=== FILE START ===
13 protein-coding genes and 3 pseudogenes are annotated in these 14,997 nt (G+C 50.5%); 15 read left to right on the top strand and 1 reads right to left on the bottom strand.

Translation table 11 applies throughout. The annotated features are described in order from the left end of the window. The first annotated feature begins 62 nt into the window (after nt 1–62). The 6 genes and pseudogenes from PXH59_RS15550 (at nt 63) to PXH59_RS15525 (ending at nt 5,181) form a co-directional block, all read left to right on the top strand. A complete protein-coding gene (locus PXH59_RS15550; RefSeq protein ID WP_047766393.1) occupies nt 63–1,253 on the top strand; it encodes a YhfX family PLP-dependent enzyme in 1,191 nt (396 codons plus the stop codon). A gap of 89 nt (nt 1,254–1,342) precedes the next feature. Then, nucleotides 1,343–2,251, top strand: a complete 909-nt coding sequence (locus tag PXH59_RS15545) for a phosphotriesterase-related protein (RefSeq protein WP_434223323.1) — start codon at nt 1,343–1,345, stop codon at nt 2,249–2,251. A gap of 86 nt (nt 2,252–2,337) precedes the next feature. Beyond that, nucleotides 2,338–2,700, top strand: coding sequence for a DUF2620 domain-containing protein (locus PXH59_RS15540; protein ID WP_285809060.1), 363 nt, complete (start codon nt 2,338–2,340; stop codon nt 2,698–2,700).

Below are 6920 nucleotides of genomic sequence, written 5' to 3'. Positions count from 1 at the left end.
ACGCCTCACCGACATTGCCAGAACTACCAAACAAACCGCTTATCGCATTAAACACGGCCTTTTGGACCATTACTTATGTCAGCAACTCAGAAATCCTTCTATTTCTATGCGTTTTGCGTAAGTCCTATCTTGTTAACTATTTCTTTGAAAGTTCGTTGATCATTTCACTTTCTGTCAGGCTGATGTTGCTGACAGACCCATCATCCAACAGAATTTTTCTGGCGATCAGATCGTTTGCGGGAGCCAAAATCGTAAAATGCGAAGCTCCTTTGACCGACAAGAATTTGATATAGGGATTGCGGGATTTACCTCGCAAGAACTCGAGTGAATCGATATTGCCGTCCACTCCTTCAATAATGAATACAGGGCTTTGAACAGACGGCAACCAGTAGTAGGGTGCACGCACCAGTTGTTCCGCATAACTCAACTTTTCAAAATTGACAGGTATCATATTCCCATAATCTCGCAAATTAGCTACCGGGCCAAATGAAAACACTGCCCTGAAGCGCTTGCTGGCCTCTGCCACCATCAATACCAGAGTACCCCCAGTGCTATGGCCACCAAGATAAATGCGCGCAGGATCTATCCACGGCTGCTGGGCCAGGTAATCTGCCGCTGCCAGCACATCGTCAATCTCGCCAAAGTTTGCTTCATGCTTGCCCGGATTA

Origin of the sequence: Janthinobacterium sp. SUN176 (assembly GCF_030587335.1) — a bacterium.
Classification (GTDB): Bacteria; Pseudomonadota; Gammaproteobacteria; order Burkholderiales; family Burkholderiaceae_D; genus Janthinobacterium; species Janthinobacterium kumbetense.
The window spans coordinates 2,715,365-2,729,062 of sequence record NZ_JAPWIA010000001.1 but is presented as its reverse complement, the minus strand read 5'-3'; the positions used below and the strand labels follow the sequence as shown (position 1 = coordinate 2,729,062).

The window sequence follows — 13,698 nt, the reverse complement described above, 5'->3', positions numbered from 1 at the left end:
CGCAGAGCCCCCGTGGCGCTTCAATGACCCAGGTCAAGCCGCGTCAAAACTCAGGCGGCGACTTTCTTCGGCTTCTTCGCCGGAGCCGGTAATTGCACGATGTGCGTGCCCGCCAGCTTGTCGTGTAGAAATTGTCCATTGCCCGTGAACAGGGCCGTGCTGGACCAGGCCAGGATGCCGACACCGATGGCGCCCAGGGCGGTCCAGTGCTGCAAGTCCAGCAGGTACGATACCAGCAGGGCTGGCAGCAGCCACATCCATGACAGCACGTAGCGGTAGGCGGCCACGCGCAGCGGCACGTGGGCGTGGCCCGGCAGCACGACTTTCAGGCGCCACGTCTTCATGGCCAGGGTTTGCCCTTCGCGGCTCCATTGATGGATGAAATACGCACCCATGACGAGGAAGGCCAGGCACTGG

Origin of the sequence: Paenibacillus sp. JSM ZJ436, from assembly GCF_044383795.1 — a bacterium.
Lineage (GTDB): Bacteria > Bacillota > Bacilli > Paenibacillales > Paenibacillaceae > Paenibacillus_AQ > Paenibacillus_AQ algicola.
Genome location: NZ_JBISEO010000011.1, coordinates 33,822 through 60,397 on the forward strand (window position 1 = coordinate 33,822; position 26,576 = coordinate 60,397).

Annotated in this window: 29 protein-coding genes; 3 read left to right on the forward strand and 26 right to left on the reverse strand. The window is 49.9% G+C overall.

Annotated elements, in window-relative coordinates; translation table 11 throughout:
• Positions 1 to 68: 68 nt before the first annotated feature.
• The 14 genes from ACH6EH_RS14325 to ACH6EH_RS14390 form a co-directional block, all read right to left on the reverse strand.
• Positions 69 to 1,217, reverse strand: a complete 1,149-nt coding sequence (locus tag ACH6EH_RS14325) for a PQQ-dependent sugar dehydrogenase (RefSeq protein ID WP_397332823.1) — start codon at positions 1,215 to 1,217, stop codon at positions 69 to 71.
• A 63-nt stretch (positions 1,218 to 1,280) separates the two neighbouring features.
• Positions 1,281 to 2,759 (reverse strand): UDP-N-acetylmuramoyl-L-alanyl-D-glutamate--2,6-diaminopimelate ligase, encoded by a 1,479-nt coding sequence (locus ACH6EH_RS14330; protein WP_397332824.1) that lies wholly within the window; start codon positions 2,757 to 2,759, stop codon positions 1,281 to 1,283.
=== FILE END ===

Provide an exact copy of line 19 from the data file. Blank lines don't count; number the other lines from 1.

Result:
• Positions 1,281 to 2,759 (reverse strand): UDP-N-acetylmuramoyl-L-alanyl-D-glutamate--2,6-diaminopimelate ligase, encoded by a 1,479-nt coding sequence (locus ACH6EH_RS14330; protein WP_397332824.1) that lies wholly within the window; start codon positions 2,757 to 2,759, stop codon positions 1,281 to 1,283.